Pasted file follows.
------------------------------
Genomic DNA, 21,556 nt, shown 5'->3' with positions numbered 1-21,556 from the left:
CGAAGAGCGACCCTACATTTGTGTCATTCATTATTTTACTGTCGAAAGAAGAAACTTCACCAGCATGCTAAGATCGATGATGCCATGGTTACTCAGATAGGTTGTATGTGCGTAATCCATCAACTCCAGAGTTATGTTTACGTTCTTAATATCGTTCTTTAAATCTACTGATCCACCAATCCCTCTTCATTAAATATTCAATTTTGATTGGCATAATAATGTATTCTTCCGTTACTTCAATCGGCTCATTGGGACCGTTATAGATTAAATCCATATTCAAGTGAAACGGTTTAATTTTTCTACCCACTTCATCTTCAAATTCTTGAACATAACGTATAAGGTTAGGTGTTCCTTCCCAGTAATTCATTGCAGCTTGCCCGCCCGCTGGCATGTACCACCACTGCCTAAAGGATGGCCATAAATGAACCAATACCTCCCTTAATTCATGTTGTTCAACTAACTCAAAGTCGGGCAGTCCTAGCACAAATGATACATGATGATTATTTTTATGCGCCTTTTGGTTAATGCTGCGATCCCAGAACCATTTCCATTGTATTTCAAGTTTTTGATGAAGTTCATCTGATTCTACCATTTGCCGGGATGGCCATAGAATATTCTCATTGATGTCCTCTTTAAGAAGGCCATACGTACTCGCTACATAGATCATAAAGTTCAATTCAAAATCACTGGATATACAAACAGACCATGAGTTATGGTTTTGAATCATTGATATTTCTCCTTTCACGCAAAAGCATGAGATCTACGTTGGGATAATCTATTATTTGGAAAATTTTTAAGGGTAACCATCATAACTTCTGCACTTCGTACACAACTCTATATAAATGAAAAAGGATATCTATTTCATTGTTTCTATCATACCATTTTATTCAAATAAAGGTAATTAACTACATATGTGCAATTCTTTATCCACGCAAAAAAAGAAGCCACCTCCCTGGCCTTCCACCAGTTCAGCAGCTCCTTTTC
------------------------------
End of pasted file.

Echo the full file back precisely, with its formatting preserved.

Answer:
Genomic DNA, 21,556 nt, shown 5'->3' with positions numbered 1-21,556 from the left:
CGAAGAGCGACCCTACATTTGTGTCATTCATTATTTTACTGTCGAAAGAAGAAACTTCACCAGCATGCTAAGATCGATGATGCCATGGTTACTCAGATAGGTTGTATGTGCGTAATCCATCAACTCCAGAGTTATGTTTACGTTCTTAATATCGTTCTTTAAATCTACTGATCCACCAATCCCTCTTCATTAAATATTCAATTTTGATTGGCATAATAATGTATTCTTCCGTTACTTCAATCGGCTCATTGGGACCGTTATAGATTAAATCCATATTCAAGTGAAACGGTTTAATTTTTCTACCCACTTCATCTTCAAATTCTTGAACATAACGTATAAGGTTAGGTGTTCCTTCCCAGTAATTCATTGCAGCTTGCCCGCCCGCTGGCATGTACCACCACTGCCTAAAGGATGGCCATAAATGAACCAATACCTCCCTTAATTCATGTTGTTCAACTAACTCAAAGTCGGGCAGTCCTAGCACAAATGATACATGATGATTATTTTTATGCGCCTTTTGGTTAATGCTGCGATCCCAGAACCATTTCCATTGTATTTCAAGTTTTTGATGAAGTTCATCTGATTCTACCATTTGCCGGGATGGCCATAGAATATTCTCATTGATGTCCTCTTTAAGAAGGCCATACGTACTCGCTACATAGATCATAAAGTTCAATTCAAAATCACTGGATATACAAACAGACCATGAGTTATGGTTTTGAATCATTGATATTTCTCCTTTCACGCAAAAGCATGAGATCTACGTTGGGATAATCTATTATTTGGAAAATTTTTAAGGGTAACCATCATAACTTCTGCACTTCGTACACAACTCTATATAAATGAAAAAGGATATCTATTTCATTGTTTCTATCATACCATTTTATTCAAATAAAGGTAATTAACTACATATGTGCAATTCTTTATCCACGCAAAAAAAGAAGCCACCTCCCTGGCCTTCCACCAGTTCAGCAGCTCCTTTTC